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AstraZeneca launches new coronavirus prevention and treatment trial

·Finance and policy reporter
·2-min read
Doctors treat a patient suffering from the coronavirus disease (COVID-19) on an Intensive Care ward at Frimley Park Hospital in Surrey, Britain, May 22, 2020. Picture taken May 22, 2020. Steve Parsons/Pool via REUTERS
Doctors treat a patient in Surrey as hopes grow of a vaccine. Photo: Steve Parsons/Pool via Reuters

AstraZeneca (AZN.L) has launched a new trial of an antibody therapy it hopes could prevent and treat the coronavirus.

It comes as the UK biopharmaceutical giant also said its separate potential vaccine, created in partnership with the University of Oxford, could be sent to regulators for approval this year if clinical trials progress as hoped.

The new first-phase trial is for AZD7442, a combination of two monoclonal antibodies (mAbs) which mimic natural antibodies and neutralise the virus.

The first of up to 48 healthy adults in the UK trial have now received doses. The project is funded by the US government, according to a statement released by AstraZeneca on Monday.

The Cambridge-based company hopes the antibodies will provide at least six months of protection from COVID-19. It has previously said it hopes antibody-based treatment could be “complementary” to vaccines, including for those unable to be vaccinated and people at high-risk, who would receive added protection.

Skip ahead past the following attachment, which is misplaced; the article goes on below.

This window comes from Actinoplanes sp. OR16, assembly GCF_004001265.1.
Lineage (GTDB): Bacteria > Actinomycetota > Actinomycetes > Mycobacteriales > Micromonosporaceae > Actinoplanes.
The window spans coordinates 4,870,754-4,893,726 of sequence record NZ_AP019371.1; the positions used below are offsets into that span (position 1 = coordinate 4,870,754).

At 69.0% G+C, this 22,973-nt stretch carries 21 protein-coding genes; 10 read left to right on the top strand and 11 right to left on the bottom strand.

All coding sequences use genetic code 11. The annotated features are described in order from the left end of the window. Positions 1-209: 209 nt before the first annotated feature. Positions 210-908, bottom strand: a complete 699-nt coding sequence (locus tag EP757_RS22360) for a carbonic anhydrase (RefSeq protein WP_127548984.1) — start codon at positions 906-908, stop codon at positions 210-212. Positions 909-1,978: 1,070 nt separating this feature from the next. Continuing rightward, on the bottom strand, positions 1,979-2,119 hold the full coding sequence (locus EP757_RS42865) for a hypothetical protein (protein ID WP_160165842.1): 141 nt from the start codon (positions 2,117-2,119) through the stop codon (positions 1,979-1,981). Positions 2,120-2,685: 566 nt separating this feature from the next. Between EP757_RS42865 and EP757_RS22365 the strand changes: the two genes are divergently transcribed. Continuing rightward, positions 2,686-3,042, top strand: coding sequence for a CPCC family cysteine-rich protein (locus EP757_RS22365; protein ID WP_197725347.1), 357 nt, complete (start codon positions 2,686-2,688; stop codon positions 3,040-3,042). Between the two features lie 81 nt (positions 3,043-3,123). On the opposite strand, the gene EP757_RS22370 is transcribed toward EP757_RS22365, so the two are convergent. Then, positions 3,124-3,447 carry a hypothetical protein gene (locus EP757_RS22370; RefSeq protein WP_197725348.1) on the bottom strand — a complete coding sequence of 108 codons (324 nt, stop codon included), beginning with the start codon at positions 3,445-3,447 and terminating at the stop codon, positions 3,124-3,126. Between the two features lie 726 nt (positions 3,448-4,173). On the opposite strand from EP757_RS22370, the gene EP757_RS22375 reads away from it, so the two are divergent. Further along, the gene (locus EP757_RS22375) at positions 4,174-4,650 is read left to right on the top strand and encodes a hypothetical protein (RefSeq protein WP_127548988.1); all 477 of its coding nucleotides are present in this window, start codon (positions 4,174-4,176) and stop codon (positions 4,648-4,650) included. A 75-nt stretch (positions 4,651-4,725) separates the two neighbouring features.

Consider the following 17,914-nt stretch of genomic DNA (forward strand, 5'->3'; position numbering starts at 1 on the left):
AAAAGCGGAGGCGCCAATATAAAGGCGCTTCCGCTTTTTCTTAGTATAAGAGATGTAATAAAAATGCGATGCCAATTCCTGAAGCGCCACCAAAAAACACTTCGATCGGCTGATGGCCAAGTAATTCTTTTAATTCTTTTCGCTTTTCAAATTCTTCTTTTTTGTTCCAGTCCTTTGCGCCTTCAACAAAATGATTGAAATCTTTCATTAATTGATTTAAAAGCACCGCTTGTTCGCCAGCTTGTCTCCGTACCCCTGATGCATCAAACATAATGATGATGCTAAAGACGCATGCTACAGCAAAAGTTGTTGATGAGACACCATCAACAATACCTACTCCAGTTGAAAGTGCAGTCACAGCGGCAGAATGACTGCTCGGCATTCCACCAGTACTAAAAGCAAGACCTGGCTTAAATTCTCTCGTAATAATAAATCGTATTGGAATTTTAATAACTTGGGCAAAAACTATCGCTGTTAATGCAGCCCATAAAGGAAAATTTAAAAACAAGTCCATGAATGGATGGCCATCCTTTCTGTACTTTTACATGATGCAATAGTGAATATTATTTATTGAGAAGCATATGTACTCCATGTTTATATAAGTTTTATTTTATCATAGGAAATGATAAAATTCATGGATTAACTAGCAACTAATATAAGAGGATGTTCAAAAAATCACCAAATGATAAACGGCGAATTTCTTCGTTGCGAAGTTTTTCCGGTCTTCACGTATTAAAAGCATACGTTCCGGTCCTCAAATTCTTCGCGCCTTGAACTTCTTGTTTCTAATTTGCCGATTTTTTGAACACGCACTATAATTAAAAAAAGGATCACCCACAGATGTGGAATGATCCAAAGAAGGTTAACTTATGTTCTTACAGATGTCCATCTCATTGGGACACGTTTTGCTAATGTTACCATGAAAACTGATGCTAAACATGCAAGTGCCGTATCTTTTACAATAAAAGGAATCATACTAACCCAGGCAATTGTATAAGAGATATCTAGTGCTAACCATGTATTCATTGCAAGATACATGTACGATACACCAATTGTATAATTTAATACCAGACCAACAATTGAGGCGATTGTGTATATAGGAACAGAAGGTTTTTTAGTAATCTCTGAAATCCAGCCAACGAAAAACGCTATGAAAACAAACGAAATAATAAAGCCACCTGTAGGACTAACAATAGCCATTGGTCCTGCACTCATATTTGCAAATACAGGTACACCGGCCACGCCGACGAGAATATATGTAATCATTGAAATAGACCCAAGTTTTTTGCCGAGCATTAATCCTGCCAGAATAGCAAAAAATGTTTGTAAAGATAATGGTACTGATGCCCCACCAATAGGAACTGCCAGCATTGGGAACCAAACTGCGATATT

READ MORE: Stocks rally as US approves COVID-19 treatment

The antibodies also have the potential to “provide immediate effect in the patient,” with scientists evaluating whether they will work as a potential treatment as well as preventative measure.

Mene Pangalos, executive vice president of biopharmaceuticals research and development at AstraZeneca, said: “This trial is an important milestone in the development of our monoclonal antibody combination to prevent or treat COVID-19.

“This combination of antibodies, coupled to our proprietary half-life extension technology, has the potential to improve both the effectiveness and durability of use in addition to reducing the likelihood of viral resistance."

AstraZeneca stocks since the start of 2020. Chart: Yahoo Finance UK
AstraZeneca stocks since the start of 2020. Chart: Yahoo Finance UK

AstraZeneca’s separate vaccine trial with Oxford University researchers has been one of the most promising globally since the pandemic hit. The company’s stocks are trading 16.5% higher than a year ago.

Andrew Pollard, director of the Oxford Vaccine Group, also told the BBC on Tuesday: "It is just possible that if the cases accrue rapidly in the clinical trials, that we could have that data before regulators this year, and then there would be a process that they go through in order to make a full assessment of the data.”

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